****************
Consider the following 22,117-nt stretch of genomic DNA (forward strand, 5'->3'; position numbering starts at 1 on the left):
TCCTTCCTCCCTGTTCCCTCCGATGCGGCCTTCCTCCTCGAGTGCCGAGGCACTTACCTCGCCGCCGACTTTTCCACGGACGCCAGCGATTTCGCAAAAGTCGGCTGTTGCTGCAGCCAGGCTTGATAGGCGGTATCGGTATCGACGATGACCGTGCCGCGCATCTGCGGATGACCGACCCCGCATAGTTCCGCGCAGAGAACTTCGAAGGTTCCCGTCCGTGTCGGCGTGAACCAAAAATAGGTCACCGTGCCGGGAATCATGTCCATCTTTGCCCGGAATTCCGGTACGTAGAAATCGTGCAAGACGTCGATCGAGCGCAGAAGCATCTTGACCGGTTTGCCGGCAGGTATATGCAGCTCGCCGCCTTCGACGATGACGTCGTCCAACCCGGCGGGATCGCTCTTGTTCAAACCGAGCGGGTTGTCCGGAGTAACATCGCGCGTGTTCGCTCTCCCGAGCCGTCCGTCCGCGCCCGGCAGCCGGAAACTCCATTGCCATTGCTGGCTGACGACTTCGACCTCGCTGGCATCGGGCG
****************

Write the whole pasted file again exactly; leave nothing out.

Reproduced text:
Consider the following 22,117-nt stretch of genomic DNA (forward strand, 5'->3'; position numbering starts at 1 on the left):
TCCTTCCTCCCTGTTCCCTCCGATGCGGCCTTCCTCCTCGAGTGCCGAGGCACTTACCTCGCCGCCGACTTTTCCACGGACGCCAGCGATTTCGCAAAAGTCGGCTGTTGCTGCAGCCAGGCTTGATAGGCGGTATCGGTATCGACGATGACCGTGCCGCGCATCTGCGGATGACCGACCCCGCATAGTTCCGCGCAGAGAACTTCGAAGGTTCCCGTCCGTGTCGGCGTGAACCAAAAATAGGTCACCGTGCCGGGAATCATGTCCATCTTTGCCCGGAATTCCGGTACGTAGAAATCGTGCAAGACGTCGATCGAGCGCAGAAGCATCTTGACCGGTTTGCCGGCAGGTATATGCAGCTCGCCGCCTTCGACGATGACGTCGTCCAACCCGGCGGGATCGCTCTTGTTCAAACCGAGCGGGTTGTCCGGAGTAACATCGCGCGTGTTCGCTCTCCCGAGCCGTCCGTCCGCGCCCGGCAGCCGGAAACTCCATTGCCATTGCTGGCTGACGACTTCGACCTCGCTGGCATCGGGCG